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    Cortical function in migraine: what can performance on visual tasks reveal?

    Shepherd, Alex J. (2003) Cortical function in migraine: what can performance on visual tasks reveal? In: the XI Congress of the International Headache Society, 2003, Rome, Italy. (Unpublished)

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    Abstract

    Models of cortical function in migraine include hyperexcitability and heightened responsiveness, hypoexcitability and low cortical preactivation, and/or a disruption of intracortical inhibition and excitation. Clarifying these alternatives is possible with performance measures, notably visual, that compare migraine and healthy control groups. Shepherd (2001) reported larger aftereffects in migraine in a study that examined the altered appearance of test gratings following adaptation, which suggested a prolonged suppression of neuronal response. Another consequence of adaptation is elevated detection thresholds for similar patterns unless they are presented very briefly, suggesting that the effects of the cellular and synaptic components of adaptation are separable (Wilson and Humanski, 1993). The first study presented here examined the separable cellular and synaptic components of adaptation, by determining threshold discriminations for very brief and longer test patterns, before and after adaptation. The second examined heightened responsiveness as a factor in any abnormal cortical response by comparing perceptual asymmetries in migraine and control groups. The third comprised an assessment of pattern sensitivity. The same migraine and control participants completed each task, as correlations between different tasks also inform on models of cortical function in migraine.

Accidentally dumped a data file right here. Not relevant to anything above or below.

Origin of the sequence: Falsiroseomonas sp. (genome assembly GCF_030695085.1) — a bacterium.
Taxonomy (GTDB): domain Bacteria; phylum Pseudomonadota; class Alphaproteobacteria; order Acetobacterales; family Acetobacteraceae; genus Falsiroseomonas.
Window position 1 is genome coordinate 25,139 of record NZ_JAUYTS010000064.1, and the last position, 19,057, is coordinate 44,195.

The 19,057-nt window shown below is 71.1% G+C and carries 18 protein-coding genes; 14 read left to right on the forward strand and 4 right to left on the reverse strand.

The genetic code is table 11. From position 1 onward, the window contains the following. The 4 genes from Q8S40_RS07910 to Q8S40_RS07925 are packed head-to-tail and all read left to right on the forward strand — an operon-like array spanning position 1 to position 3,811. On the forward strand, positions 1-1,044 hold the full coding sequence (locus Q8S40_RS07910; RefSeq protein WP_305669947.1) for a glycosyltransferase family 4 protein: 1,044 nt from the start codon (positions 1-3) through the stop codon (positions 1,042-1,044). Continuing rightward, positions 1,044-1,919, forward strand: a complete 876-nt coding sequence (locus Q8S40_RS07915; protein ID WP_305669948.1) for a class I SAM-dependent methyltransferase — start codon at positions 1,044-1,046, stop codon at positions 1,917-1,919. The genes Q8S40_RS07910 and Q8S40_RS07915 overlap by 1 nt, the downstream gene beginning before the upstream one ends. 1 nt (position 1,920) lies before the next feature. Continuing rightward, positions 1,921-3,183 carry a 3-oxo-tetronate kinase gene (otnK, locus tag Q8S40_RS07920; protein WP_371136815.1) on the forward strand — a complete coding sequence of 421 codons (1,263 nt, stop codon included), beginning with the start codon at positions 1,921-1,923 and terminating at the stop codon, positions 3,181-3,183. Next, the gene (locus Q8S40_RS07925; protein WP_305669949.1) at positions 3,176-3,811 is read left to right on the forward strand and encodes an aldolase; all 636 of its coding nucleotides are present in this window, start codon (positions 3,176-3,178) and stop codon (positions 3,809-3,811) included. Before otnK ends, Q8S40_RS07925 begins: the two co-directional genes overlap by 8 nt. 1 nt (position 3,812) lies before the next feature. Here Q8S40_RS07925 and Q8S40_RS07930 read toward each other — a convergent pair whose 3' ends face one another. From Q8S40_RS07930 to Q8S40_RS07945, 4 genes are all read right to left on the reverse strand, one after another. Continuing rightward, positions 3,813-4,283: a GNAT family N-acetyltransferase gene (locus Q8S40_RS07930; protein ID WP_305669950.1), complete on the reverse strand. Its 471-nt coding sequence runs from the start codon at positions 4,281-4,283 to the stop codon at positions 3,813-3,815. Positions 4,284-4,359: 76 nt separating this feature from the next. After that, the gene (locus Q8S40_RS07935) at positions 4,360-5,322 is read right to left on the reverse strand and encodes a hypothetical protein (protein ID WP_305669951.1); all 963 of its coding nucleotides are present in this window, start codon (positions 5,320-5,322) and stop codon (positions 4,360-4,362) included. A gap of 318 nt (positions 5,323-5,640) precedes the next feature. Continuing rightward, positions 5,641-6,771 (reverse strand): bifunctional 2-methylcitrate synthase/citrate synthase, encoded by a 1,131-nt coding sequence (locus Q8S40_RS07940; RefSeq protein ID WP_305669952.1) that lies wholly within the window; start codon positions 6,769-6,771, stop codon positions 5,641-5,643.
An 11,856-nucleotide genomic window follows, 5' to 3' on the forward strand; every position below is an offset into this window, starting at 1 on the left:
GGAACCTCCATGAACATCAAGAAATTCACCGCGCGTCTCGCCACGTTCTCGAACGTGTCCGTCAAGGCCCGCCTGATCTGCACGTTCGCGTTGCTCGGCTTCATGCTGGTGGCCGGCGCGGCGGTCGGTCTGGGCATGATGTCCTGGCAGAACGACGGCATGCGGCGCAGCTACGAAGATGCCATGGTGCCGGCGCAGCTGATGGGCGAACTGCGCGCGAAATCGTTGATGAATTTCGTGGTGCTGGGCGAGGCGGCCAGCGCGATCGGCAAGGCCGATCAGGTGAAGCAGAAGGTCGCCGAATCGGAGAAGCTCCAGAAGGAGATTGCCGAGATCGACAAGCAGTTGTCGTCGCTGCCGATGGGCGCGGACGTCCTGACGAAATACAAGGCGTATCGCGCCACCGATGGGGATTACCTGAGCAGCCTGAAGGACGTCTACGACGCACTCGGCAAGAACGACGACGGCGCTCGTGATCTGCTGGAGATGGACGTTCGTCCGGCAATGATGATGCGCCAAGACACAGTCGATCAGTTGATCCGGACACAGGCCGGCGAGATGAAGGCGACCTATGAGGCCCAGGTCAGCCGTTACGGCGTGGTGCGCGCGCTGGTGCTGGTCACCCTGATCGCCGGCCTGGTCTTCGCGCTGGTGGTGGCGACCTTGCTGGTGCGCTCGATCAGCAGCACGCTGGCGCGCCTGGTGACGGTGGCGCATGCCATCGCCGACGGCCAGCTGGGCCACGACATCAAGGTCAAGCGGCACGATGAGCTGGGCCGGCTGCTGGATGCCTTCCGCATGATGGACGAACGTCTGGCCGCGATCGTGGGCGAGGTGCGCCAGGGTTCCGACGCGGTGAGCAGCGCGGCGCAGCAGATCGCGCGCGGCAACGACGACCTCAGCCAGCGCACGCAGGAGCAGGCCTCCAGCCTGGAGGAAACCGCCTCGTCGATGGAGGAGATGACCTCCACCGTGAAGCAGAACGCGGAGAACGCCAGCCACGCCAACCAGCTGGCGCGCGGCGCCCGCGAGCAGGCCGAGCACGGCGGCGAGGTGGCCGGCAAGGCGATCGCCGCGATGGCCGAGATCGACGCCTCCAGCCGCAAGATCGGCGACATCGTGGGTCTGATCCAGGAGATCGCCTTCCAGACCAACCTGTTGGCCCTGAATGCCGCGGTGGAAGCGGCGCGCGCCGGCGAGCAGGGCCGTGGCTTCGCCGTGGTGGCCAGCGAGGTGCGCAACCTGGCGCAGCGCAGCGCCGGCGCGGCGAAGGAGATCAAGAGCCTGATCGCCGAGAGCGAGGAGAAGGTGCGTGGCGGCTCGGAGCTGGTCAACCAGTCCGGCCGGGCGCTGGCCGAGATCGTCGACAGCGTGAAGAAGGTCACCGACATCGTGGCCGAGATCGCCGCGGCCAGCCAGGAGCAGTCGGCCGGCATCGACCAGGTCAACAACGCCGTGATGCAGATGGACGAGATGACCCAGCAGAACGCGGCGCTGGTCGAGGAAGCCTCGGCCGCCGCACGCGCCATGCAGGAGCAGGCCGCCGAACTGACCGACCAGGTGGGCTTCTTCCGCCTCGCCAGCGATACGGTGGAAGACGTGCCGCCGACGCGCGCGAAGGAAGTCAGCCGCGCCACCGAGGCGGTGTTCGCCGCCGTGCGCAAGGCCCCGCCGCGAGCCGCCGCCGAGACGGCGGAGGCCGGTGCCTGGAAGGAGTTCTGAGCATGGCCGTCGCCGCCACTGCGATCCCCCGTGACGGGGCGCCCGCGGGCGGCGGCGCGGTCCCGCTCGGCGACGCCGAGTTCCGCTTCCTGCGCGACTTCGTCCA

Metadata

    Item Type: Conference or Workshop Item (Paper)
    School: School of Science > Psychological Sciences
    Depositing User: Sarah Hall
    Date Deposited: 24 Feb 2020 13:10
    Last Modified: 24 Feb 2020 13:10
    URI: https://eprints.bbk.ac.uk/id/eprint/31059

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